Artificial intelligence (AI) further complicates the CX picture. A Slalom survey finds that 70% of companies plan to increase resources, including budget, employee time, training, and technological infrastructure, for AI investments in 2024.

This survey’s findings underscore the current and future impact of AI on customer support. While contact center AI adoption is an area of significant activity and promise, bad actors also turn to AI to disrupt customer engagement and undermine brand credibility.

Scammers have swiftly added Generative AI to their arsenal. By leveraging it, bad actors are easily able to clone voices from anywhere the voice is recorded, including using the consumers’ voicemail greetings, television, and even social media. Once the victims’ voices are on file, bad actors can use cheap or free open-source software to make the cloned voices say anything they want.

A prime example of such cloning is scammers revamping the classic “imposter grandchild” scam by utilizing AI to mimic the voice of a grandchild or close family member, commonly seen in, as KGO-TV/ABC7 has reported, fake kidnapping scams.

But it’s not just consumers who are being fooled. Scammers are creating AI-generated voice clones of executives, business owners, etc. to trick banks into making account transfers or employees into wiring funds and putting business funds at risk. This has increased the number of robocall spoof attacks and can pose a significant risk to enterprises’ reputations and their customer relationships.

The Impact of Closing the “Lead Generator Loophole”

Over the past several years, the FCC has attacked unwanted robocalls and robotexts from several fronts. These range from moving carriers to implement the STIR/SHAKEN caller identification framework to leveraging record-breaking fines against egregious robocall bad actors to addressing the growing use of Generative AI by scammers.

In December 2023, the FCC undertook its most recent, significant move: adopting new rules to close the “lead generator” (lead gen) robocall and robotext loophole to better protect consumers from scam communications.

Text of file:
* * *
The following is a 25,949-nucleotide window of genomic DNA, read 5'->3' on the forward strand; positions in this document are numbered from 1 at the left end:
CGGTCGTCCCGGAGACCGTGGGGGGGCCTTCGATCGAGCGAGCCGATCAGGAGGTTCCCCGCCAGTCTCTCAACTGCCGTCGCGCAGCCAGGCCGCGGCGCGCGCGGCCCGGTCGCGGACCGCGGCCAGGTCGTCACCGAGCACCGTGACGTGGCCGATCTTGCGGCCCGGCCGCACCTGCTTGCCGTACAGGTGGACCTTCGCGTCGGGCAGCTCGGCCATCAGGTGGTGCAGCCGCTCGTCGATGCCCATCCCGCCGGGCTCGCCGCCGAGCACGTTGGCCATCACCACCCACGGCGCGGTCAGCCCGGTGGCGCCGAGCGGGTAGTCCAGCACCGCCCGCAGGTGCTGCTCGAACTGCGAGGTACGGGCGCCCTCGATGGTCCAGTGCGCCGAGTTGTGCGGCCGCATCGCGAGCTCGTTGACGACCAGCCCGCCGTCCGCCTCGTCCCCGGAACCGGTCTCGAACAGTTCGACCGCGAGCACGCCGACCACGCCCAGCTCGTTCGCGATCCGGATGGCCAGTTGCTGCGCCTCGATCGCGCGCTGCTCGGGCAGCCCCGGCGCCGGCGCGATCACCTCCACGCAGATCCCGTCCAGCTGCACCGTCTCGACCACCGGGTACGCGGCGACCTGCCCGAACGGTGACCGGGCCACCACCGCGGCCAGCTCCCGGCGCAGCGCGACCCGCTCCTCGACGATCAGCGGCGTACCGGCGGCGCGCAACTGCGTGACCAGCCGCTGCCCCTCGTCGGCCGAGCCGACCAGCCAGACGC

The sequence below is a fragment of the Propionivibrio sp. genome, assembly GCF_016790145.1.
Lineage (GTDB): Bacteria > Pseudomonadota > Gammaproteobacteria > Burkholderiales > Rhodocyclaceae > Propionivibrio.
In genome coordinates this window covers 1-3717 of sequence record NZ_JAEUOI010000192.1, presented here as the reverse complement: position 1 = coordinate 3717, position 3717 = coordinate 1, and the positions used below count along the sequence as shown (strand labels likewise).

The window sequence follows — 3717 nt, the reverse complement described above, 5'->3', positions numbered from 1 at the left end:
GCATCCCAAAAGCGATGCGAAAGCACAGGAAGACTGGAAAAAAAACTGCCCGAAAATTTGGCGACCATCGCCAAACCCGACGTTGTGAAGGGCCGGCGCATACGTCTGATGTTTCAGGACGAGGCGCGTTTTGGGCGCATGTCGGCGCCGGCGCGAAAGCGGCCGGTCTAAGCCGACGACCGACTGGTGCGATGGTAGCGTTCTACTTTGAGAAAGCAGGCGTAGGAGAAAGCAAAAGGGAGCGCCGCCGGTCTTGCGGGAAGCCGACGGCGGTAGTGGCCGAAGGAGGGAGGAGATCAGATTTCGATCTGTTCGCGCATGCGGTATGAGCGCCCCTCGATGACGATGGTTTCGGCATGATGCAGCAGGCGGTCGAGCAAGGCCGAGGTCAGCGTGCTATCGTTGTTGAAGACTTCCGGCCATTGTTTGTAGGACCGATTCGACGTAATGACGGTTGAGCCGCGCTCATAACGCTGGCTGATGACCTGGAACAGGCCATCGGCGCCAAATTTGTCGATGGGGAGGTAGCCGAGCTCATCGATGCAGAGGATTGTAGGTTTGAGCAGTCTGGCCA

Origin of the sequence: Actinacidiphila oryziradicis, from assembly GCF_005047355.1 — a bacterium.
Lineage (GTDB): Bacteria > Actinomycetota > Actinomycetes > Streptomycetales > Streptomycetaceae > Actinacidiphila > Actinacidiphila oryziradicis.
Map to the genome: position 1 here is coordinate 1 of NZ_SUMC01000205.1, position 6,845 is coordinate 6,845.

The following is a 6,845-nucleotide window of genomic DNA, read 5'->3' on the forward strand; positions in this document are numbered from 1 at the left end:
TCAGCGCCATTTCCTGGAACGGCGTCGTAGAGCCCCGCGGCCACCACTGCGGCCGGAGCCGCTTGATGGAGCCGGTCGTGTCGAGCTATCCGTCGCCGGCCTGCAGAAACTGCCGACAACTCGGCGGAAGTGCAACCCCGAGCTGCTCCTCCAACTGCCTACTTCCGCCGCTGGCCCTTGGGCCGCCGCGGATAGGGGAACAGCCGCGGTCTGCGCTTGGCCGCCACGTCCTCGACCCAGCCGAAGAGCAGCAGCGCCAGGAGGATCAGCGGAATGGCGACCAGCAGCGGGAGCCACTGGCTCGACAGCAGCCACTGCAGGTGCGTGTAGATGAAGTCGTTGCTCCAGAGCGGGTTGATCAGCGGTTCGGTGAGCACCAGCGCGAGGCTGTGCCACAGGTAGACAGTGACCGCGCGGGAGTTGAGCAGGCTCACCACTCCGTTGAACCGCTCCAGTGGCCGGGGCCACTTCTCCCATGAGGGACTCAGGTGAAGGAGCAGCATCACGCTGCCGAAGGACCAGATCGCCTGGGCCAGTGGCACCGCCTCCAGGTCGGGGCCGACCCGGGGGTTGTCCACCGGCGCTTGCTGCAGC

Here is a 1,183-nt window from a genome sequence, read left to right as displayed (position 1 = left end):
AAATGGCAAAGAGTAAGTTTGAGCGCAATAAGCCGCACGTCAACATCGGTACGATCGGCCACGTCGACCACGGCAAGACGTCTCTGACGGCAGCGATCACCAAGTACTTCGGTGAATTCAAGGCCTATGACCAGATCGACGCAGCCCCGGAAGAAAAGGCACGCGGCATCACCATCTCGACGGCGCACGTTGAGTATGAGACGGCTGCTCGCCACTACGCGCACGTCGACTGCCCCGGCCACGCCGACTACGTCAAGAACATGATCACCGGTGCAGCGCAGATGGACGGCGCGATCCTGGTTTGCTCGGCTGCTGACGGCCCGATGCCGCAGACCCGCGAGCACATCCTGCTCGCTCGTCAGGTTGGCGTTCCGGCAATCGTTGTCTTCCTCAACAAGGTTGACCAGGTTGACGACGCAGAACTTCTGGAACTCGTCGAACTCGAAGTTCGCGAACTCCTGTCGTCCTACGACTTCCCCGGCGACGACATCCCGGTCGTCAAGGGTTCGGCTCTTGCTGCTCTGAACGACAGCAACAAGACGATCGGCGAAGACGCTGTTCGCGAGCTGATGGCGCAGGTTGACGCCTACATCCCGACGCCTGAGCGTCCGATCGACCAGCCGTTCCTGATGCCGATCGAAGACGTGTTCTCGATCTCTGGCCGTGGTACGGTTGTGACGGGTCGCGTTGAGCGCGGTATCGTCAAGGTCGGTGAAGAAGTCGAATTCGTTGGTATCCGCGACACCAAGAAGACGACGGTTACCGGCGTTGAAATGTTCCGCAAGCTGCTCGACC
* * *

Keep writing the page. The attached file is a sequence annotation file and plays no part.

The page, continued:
The new rules not only punish telemarketers, third-party lead generators, and brands that barrage consumers with unwanted robocalls and robotexts but are also designed to carve a path for legitimate brands to better engage with consumers and build trust in voice calling.

Closing the loophole enables blocking of “red-flagged” robotexting numbers, codifies do-not-call (DNC) rules for texting, and encourages an opt-in approach for delivering email-to-text messages.

But for “high-touch” brands across insurance, healthcare, financial services, retail, and other verticals, there are major implications to needing to obtain one-to-one consumer consent to receive robocalls and robotexts. As opposed to having single consent apply to multiple telemarketers at once, which is what consumers encounter frequently on comparison shopping sites.

There are several key steps brands and lead generators should take between now and when the rules go into effect.

1. Branded calling is vital to converting customer leads. 78% of consumers are more willing to answer a call if the Caller ID displays the logo and name of brands they recognize, according to our research (SEE CHART 1).

Closing the lead generation loophole and requiring one-to-one consent means that brands will have to work much harder for each lead. Branded calling ensures that consumers who have consented to be contacted can see the brand names on the incoming call screens and are more likely to answer the phones and engage.

2. Implementing stronger authentication methods to ensure trust. Call spoofing can undermine brand trust. Consumer trust in the voice channel is declining due to call spoofing and the flood of unwanted robocalls.